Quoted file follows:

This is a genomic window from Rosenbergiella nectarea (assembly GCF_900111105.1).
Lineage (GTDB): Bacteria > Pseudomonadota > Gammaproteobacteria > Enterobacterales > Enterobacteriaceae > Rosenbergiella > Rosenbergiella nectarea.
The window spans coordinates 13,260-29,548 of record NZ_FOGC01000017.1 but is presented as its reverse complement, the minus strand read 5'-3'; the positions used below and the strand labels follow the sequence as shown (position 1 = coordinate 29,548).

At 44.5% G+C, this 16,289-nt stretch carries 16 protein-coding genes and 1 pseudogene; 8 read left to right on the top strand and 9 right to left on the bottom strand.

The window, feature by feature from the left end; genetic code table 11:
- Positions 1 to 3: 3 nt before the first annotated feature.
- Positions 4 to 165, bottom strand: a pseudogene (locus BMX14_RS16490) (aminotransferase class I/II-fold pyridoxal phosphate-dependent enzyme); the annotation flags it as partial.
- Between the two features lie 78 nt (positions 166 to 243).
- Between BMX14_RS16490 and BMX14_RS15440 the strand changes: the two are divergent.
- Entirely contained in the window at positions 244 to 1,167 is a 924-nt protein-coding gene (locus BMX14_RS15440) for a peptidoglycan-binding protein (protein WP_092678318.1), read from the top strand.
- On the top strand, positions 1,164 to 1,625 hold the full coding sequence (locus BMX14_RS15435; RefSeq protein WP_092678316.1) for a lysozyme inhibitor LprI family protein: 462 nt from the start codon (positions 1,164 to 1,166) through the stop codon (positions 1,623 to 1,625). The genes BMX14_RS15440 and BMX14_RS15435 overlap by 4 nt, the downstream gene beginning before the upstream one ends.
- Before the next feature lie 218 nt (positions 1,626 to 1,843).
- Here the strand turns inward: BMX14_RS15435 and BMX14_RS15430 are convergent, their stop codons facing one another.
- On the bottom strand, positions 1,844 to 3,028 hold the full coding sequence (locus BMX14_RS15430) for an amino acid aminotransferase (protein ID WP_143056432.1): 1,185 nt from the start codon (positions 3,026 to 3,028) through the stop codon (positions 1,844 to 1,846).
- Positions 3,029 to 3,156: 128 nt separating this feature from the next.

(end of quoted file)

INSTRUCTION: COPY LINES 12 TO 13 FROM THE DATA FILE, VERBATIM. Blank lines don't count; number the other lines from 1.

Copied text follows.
- Before the next feature lie 218 nt (positions 1,626 to 1,843).
- Here the strand turns inward: BMX14_RS15435 and BMX14_RS15430 are convergent, their stop codons facing one another.